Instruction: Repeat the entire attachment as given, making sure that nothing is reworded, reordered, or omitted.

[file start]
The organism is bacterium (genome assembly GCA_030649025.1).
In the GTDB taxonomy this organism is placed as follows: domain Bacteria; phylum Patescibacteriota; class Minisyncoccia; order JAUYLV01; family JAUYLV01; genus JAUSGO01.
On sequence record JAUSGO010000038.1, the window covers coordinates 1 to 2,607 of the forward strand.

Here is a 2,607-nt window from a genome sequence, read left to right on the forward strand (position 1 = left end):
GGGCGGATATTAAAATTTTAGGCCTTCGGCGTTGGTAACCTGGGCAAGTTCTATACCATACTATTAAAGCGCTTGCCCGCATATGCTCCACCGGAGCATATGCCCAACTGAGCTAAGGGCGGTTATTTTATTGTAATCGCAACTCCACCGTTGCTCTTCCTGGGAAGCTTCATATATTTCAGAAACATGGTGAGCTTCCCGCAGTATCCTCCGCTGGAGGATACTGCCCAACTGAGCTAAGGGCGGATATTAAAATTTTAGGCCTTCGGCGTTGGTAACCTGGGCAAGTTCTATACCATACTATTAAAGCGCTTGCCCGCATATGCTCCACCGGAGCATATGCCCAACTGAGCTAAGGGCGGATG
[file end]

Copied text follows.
The organism is bacterium (genome assembly GCA_030649025.1).
In the GTDB taxonomy this organism is placed as follows: domain Bacteria; phylum Patescibacteriota; class Minisyncoccia; order JAUYLV01; family JAUYLV01; genus JAUSGO01.
On sequence record JAUSGO010000038.1, the window covers coordinates 1 to 2,607 of the forward strand.

Here is a 2,607-nt window from a genome sequence, read left to right on the forward strand (position 1 = left end):
GGGCGGATATTAAAATTTTAGGCCTTCGGCGTTGGTAACCTGGGCAAGTTCTATACCATACTATTAAAGCGCTTGCCCGCATATGCTCCACCGGAGCATATGCCCAACTGAGCTAAGGGCGGTTATTTTATTGTAATCGCAACTCCACCGTTGCTCTTCCTGGGAAGCTTCATATATTTCAGAAACATGGTGAGCTTCCCGCAGTATCCTCCGCTGGAGGATACTGCCCAACTGAGCTAAGGGCGGATATTAAAATTTTAGGCCTTCGGCGTTGGTAACCTGGGCAAGTTCTATACCATACTATTAAAGCGCTTGCCCGCATATGCTCCACCGGAGCATATGCCCAACTGAGCTAAGGGCGGATG